the XRD spectra for the two specific windows of identification [3] of the triclinic polymorph of pure

C 3 S:

[3] of the triclinic polymorph of pure C 3 S: Figure 3: Effect of the duration
[3] of the triclinic polymorph of pure C 3 S: Figure 3: Effect of the duration

Figure 3: Effect of the duration of the thermal

treatment at 650°C on the crystal structure of pure

C 3 S

The polymorph of the pure C 3 S is not changed after the thermal treatment.

The effect of annealing temperature for 1 hour of treatment on the crystalline structure of pure C 3 S is given in Figure 4. The detail of the XRD spectra for the two specific windows of identification of the triclinic polymorph in Figure 5:

2

Figure 4: Effect of the temperature for 1 hour of thermal treatment on the crystal

Figure 4: Effect of the temperature for 1 hour of thermal treatment on the crystal structure of pure

C3S

of thermal treatment on the crystal structure of pure C3S Figure 5: Effect of the temperature
of thermal treatment on the crystal structure of pure C3S Figure 5: Effect of the temperature

Figure 5: Effect of the temperature for 1 hour of

thermal treatment on the crystal structure of pure

C 3 S

Again, the treatment seems to have no impact on the crystal structure and the form of the polymorph.

According to the XRD spectra, no significant structural modification of the C 3 S could be observed, neither for the duration of treatment, nor for the temperature of thermal treatment. However the treated samples exhibit slightly higher peaks. As each peak in the X-Ray powder diffraction spectra corresponds to a family of planes, this bigger peak can correspond to a variation of the unit cell parameters [8]. This increase of the peak can also be attributed to a modification of the crystallites size. The impact of the thermal treatment on the reactivity of the pure C 3 S is given in Figure 6 and Figure 7:

of the pure C 3 S is given in Figure 6 and Figure 7: Figure 6:

Figure 6: Effect of the duration of the thermal treatment at 650°C on the reactivity of pure C 3 S

3

treatment at 650°C on the reactivity of pure C 3 S 3 Figure 7: Effect of

Figure 7: Effect of the temperature for 1 hour of thermal treatment on the reactivity of pure C 3 S

The effect of thermal treatment can be identified in two points: the length of the induction period and the height of the main hydration. Since no structural modification could be identify in the XRD spectra, the slight increase of the main hydration peak can be attributed to the slight increase of the peak intensities in the XRD spectra.

Figure 8 and Figure 9 show more in detail the

induction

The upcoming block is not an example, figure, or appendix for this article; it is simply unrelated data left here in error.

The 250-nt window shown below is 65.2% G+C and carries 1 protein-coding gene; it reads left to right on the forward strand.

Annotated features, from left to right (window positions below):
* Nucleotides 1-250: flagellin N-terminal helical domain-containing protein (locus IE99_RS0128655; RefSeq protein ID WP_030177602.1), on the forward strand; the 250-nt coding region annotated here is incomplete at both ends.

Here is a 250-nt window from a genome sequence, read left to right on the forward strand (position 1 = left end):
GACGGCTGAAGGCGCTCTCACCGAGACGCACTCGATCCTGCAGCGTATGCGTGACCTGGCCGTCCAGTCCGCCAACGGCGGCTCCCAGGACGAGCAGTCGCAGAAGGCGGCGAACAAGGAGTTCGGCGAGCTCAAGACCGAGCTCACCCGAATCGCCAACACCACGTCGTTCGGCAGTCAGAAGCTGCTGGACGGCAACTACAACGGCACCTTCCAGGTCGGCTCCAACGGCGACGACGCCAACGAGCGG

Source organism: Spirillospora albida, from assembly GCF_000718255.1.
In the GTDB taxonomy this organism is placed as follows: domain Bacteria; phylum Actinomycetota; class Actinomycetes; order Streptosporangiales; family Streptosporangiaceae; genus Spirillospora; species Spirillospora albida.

treatment

effect of thermal periods:

on

the

the induction treatment effect of thermal periods: on the Figure 8: Effect of the duration of

Figure 8: Effect of the duration of the thermal treatment at 650°C on the induction period

of the thermal treatment at 650°C on the induction period Figure 9 : Effect of the

Figure 9 : Effect of the temperature for 1 hour of thermal treatment on the induction period

There are three modifications of the induction period. Firstly after thermal treatment, the induction period is extended. This effect is more marked for

longer duration of thermal treatment and for higher temperatures. Secondly the heat produced during the induction period is lower for treated samples, with the same dependence to the duration and the temperature of treatment. Ultimately at the end of the induction period, the bump tends to disappear.

According to crystal dissolution theories, the longer induction period and the lower heat released can be attributed to lower dissolution rate during the step retreat regime. Indeed, the thermal treatment has as an effect to reduce the defect density on the surface of C 3 S grains, which results in a lower etch pit density in the first stage of dissolution, which results in a slower step retreat process. Also when the dissolution is controlled by step retreats, slower dissolution results in a lower evolution of heat. The same phenomena were observed by Juilland [2] on heat treated alite.

The bump in the acceleration part is attributed to a massive precipitation of portlandite when the calcium concentration reaches the supersaturation degree of portlandite. For untreated samples, dissolutions rates are high and the calcium concentration reaches rapidly the supersaturation degree. When C 3 S is thermally treated, dissolution rates decrease and the supersaturation degree is reached more slowly. There is a massive precipitation of portlandite, but the system is more in an equilibrium state. However, this is speculative and requires further investigation.

4. CONCLUSION

The effect of thermal treatment on the crystal structure and the reactivity of pure C 3 S have been investigated. It has been shown that the thermal treatment at various temperatures and duration has a little influence on the crystal structure of pure C 3 S, but has an influence on the overall reactivity. The major modification is in the induction period. This modification of the induction period was attributed to a lower dissolution rate, due to a slower step retreat process.

The same investigations are running for doped C 3 S with Mg and Al in order to evaluate the impact of these ions on the reactivity of alite.

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[1]

Lasaga A.C. and Lüttge. A., Science,

291:2400–2404, 2001 Juilland, Early hydration of cementitious systems, these EPFL, 2009 H.F.W.Taylor, Cement Chemistry. Thomas Telford

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4

[7]

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[8]

of The American Ceramic Society 58:54-57, 1975 Bigaré M., Guinier A., Mazieres C., Regourd M., Yannaquis N., Eysel W., Hahn T., Woermann E., J. Amer. Ceram. Soc 50 :609-619, 1967